Give Yourself Some SLACK!

If what I described above sounds like you, it’s not your fault and your 1000% normal. Emotions are real. Psychological issues are real. Triggers are real. Habits are real. The struggle is real and you’re not alone.

From an evolutionary perspective, this way of thinking and behaving helped us stay alive. Your anxiety helped prevent unwanted outcomes like rejection, failure and ultimately death. Your depression helped prevent the emotional overwhelm and everything in between helped manage something to keep you in the here and now. If you think about it, the blame is quite ambiguous because who you are right now is merely a compilation of the people you were around, the culture you’ve been exposed to and life circumstances you’ve experienced.

The important question comes down to… is there a way out and is there a way to use growth that is healthy and uplifting? Yes. 

That starts with the practice of self-acceptance. That means being okay with where you are at the moment and understanding that you are exactly where you need to be right now.

In our new course ‘Emotional Intelligence for Beginners’ we cover and provide tools on how to develop self-compassion so that you deal with difficult emotions when they arise and make choices and decisions that are based on growth rather than insecurity.

Primary Versus Secondary Emotions


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You may have heard about (or have first hand experienced) emotions in various intensities. 

Say you’re experiencing the emotion of anger. That anger can look differently in different settings and circumstances. When a cashier takes an incredibly long time to scam your items you may feel a mild version of anger like irritation (because you have places to go and things to do). In another instant, say you discovered your significant other cheating on you with one of your closest friends you may experience a strong emotion of anger like rage. 

But did you know that emotions come in different levels with different motives and different trigger points? In this blog we’ll be discussing primary and secondary emotions and how they influence our day to day lives. 

Primary emotions are our first initial reaction. Let’s say that a friend of yours cancelled going to a party with you at the last minute, what would your first reaction be? You may feel hurt, sad, lonely or confused. Primary emotions are the vulnerable emotions that we feel; they center around what our child-self would experience. Secondary emotions, on the other hand, are the emotions that are much more defensive in nature. Emotions like anger, envy and jealousy are a few examples of it. In this case, you may feel anger towards the friend because you were looking forward to going to the event and don’t feel like your time is respected.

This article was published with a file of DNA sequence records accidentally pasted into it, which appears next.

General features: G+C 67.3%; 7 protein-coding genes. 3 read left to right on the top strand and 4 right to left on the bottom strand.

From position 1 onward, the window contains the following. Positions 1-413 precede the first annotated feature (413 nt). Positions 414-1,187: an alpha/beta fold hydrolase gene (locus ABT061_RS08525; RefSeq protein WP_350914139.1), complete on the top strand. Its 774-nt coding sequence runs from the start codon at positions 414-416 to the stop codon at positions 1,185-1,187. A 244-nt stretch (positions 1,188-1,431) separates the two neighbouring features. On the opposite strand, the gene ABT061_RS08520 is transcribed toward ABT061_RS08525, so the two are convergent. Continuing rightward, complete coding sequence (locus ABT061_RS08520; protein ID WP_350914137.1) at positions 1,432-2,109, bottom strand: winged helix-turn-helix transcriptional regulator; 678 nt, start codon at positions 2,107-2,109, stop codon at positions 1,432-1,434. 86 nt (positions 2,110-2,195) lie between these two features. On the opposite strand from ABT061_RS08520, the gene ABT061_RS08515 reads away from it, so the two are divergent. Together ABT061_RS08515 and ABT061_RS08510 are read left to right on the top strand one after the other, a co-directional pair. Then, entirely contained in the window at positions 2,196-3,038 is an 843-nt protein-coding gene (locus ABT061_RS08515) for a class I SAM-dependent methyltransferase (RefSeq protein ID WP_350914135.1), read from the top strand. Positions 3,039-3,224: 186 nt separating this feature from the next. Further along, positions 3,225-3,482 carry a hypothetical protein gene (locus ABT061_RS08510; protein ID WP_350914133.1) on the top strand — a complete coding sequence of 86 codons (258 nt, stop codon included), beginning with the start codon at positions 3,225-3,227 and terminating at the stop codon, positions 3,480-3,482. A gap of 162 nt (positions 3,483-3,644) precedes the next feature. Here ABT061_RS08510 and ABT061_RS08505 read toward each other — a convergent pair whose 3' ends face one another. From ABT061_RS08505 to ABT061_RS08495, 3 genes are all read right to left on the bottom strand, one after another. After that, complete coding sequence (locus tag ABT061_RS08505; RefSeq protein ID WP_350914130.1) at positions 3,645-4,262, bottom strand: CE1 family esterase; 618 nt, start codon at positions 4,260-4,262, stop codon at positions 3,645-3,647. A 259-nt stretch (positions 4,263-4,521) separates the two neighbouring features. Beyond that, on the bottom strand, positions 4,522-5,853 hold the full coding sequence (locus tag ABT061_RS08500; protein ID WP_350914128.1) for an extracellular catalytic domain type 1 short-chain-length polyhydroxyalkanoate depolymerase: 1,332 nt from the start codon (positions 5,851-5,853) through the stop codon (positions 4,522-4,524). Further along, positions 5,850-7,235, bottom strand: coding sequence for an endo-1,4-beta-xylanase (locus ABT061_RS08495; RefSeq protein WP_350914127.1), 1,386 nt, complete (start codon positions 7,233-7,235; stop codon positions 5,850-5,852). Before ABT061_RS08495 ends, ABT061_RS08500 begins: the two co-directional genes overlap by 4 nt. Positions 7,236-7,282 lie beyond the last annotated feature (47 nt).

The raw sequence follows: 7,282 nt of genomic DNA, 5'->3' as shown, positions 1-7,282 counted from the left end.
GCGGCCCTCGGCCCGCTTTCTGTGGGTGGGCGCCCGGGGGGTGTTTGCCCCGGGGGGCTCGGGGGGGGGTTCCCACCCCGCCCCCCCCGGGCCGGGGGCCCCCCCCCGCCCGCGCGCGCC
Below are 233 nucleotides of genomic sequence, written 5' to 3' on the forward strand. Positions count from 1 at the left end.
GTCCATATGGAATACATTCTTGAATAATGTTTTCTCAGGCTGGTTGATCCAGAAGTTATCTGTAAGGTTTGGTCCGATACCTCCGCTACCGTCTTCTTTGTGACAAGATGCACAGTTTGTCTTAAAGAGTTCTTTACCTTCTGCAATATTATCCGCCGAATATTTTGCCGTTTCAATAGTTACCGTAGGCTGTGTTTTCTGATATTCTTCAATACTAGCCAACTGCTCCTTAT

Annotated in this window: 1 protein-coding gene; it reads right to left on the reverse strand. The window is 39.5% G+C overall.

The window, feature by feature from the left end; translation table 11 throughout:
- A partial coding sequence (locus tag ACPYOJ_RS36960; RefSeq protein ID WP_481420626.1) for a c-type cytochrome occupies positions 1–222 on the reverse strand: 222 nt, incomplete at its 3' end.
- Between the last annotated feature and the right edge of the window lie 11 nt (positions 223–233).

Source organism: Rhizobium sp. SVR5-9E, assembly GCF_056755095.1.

Unfortunately, unlike the elaboration above, a great deal of the time we are unaware of our primary emotions and are only consciously aware of our secondary emotions; the anger that covers up feelings of hurt, the embarrassment overpowering our sadness, or the anxiety masking a much deeper fear.

Our secondary emotions, therefore, are in response to our resistance of feeling our vulnerable emotions. This is a protective mechanism designed to keep us free from pain (because pain is uncomfortable). If you’ve ever responded in the heat of a secondary emotion, like anger, you may have ended up with maladaptive outcomes. However, despite that it’s important to not rule out these feelings because their role is to let us know when something isn’t right. An easy way to spot a secondary emotion, like anger,  is by noticing if it’s action oriented. These emotions make us want to get into fist fights, destroy property or create a desire to ruin a person’s reputation. If you also feel driven to act without any sense of relief that too is a great indicator of a secondary emotion.

Luckily, before we take any action desired by our secondary emotions we can develop a habit of slowing down our impulses by noticing our primary emotions and unmet needs. These emotions can include feeling hurt, unwanted, or ashamed and can showcase in the body as a vulnerable feeling washing over you.

Through this identification process of our feelings and unmet needs we enable ourselves to practice good emotional habits by communicating our needs to others and learning how to meet them ourselves.

Where Do Primary Emotions Come From?

Primary emotions can either stem from a present moment or from the past. In psychology this is known as adaptive and maladaptive emotions. 

Maladaptive emotions can be sparked in the present moment but are tied to the way we felt earlier in life. For instance, a girl that grew up in an environment where everyone told her she’s incapable will feel triggered by someone saying, “You can’t do it.” These feelings evoke a lot of shame but before the vulnerable emotion can be recognized she will be swept away with feelings of resentment, anger, and defensiveness. As a result, she begins to participate in self defeating behaviours such as holding herself back and pushing away loved ones.